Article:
Friday, November 5, 2010

A Tale of Two Years

To celebrate National Novel Writing Month (NaNoWriMo), I finally finished my first complete revision of the novel I wrote for NaNoWriMo in 2008. It cost me close to 2-years to get my butt going and revise it. For those of you who don’t know what NaNoWriMo is it’s a fun approach to writing. You sign up on the website and on November 1, you begin writing your story. The goal is to complete a 50,000-word novel by the end of November 30. During this time, you can post your progress on the site and encourage others while they encourage you.

I participated in 2008 and completed a 50,000-word novel, and the picture to this post is what I won. Most people think you walk away with prize money, but all you really walk away with is the knowledge of knowing you wrote a novel in one month. To some—like me—it’s a satisfying feeling.

So now what? You could ask someone to read it to see what they think, which is what I did. My Love, who at the time was just a friend, asked if he could read it. I shrugged and said ‘sure’. I had no plans to do anything with it until he read it within a few days and said he loved it. I thought, “Come on, it’s a mess”, but he thought it was great. He’s always been my biggest fan. Before I sent it to him, I prepared him for the mess, because wanting to complete 50,000 words in one month when you work full-time means turning off your internal editor. There is no time to clean-up or fix mistakes. NaNoWriMo helped me learn to write under pressure without going back and editing the crap out of everything I wrote. I was on a clear, direct path to finish and nothing was going to get in my way…and it didn’t. Coming into the last week of November, I still had to write 25,000 words to win and I freaked. How am I going to do that? Vacation days. I used vacation days to finish my 2008 NaNoWriMo.

Fast forward two years and here I am, working with an editor to clean it up. It isn’t a free revision—it costs to have someone do a line-by-line, but my Love convinced me it was worth it. After this revision, I will need to find a few proofreaders to go through it again…and then to go through it again until it’s error free…or at least close to it. Aside from this novel, I wrote my first one back in 2003, which is nicely tucked away in my drawer due to my poor writing.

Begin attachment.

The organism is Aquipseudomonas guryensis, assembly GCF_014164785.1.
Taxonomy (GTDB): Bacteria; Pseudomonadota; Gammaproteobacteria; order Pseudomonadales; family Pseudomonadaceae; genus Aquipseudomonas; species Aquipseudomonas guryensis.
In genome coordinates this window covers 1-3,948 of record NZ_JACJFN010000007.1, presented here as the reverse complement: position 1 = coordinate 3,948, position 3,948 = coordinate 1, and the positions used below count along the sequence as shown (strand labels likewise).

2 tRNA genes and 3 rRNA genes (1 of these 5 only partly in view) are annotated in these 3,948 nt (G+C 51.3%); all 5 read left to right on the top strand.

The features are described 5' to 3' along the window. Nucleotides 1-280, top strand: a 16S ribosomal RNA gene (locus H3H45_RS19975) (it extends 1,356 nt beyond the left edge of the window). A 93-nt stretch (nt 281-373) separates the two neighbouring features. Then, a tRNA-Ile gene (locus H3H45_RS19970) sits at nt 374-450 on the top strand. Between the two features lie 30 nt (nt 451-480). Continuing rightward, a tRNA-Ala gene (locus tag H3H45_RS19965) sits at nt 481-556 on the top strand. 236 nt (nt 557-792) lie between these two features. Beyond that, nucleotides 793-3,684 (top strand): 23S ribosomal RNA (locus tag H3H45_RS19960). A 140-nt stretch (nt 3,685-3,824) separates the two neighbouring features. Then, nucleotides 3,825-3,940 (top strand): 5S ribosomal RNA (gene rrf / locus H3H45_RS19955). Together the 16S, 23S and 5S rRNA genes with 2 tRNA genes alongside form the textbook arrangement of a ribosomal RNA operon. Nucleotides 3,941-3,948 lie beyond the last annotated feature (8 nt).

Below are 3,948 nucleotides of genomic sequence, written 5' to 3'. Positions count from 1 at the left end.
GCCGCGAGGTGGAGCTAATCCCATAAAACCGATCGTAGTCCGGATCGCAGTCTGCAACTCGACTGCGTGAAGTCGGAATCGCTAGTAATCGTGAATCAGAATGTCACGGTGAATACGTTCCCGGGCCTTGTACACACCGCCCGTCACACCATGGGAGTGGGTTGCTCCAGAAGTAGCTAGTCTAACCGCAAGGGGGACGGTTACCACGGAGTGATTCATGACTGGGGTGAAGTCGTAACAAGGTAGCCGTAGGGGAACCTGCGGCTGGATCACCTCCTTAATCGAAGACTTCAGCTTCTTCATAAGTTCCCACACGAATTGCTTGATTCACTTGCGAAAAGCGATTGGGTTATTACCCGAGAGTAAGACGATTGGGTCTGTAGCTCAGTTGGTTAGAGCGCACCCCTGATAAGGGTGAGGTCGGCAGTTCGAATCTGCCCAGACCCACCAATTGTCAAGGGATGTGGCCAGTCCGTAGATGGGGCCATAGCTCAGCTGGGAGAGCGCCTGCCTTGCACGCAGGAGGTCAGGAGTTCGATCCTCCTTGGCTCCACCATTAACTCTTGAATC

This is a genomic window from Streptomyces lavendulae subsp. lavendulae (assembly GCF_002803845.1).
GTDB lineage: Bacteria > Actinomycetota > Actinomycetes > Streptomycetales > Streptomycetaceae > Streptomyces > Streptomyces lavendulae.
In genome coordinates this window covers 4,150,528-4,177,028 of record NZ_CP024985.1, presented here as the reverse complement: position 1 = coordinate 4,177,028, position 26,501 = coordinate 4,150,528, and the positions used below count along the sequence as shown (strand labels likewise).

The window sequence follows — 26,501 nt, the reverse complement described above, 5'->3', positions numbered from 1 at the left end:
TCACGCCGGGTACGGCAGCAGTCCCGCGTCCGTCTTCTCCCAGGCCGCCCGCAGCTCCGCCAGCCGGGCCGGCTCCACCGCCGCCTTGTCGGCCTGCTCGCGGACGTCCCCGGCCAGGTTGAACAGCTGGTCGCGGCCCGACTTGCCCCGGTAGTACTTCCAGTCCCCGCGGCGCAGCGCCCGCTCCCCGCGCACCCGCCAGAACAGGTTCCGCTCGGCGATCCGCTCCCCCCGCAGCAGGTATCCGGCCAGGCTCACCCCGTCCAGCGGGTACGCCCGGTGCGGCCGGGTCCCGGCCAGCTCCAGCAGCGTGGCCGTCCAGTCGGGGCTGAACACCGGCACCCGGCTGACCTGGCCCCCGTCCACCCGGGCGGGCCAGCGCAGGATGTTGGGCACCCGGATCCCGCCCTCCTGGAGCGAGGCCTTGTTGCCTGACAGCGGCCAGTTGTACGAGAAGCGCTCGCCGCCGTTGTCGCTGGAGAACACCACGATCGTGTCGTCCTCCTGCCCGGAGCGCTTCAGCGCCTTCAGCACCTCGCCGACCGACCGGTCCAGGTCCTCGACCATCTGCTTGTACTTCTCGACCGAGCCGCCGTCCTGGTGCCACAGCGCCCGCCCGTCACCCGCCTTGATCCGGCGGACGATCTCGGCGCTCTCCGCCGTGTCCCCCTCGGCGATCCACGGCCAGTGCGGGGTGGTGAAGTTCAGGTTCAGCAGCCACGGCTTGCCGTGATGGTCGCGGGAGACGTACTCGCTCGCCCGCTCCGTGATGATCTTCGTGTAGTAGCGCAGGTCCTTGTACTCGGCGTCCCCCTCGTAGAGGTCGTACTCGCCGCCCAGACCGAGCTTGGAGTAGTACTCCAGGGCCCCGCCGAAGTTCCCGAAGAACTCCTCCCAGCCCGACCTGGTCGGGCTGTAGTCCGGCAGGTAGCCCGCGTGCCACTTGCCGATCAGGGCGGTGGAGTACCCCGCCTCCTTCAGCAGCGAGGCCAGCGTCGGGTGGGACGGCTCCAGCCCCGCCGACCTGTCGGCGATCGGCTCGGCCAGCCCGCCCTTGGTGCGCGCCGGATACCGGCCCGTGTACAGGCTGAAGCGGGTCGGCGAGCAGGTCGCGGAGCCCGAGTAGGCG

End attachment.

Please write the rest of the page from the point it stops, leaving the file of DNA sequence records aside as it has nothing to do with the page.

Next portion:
I toast to those who are participating in the 2010 NaNoWriMo, and wish you all the best. It’s a great adventure, so write hard and TURN OFF YOUR INTERNAL EDITOR . Good luck!


  1. Turn off our internal editor. That applies in many cases--as if you're saying, turn off that compulsive mind, and let's flow!

    Maybe I should finish my own novel--after this one.

    Thanks for sharing.


  2. You're right. Sometimes we need to turn off our compulsive minds and enjoy life.

    WOOHOO! Rizal is writing another novel?! I had no idea.

  3. Your NaNo success story is positively inspiring to me! Thanks for reinforcing & shouting the advice of 'turn off the inner editor.' So, so true!

    As you know, I'm a participant this year, but I have the benefit of being a SAHM, so it's just been a matter of switching priorities around to carve out the time. I've been amazed at what can happen creatively when I focus on quantity over quality.

    *Giggles* So cute that you took vacation time to finish in '08! Now THAT is the mark of a serious writer! I love it!! May your efforts be rewarded further with a published novel! I have high hopes for you, Bea!

    Do you think you'll ever enter NaNo again?

  4. LOL! Well, I’m not sure my NaNo experience is considered a success story. Turning off the internal editor is very important with NaNo. You can waste sooo much time fixing when you should write the story. There’s more than enough time later on to fix it up and add meat.

    I know you’re participating, and so is your son. I’m cheering you both on. As much as you think SAHM is a benefit, I’d probably argue it has plenty more responsibility and juggling time management than a full-time job. But yes, if you can figure out—this is mommy’s time and you get the support—then you’re creative juices will flow.

    Geez, I can’t believe I had to quit my job and fly over the pond to FINALLY revise my 2008 novel. Some might say it’s the mark of carelessness than a serious writer. Aw, thanks Barb, I have high hopes for you. You’re a great writer, and I’ve told you that long ago. You can capture an audience because you write—always write—from your heart.

    Yes, I think once I get this one in order, and query or self-publish then I’ll attempt NaNo again. Good luck!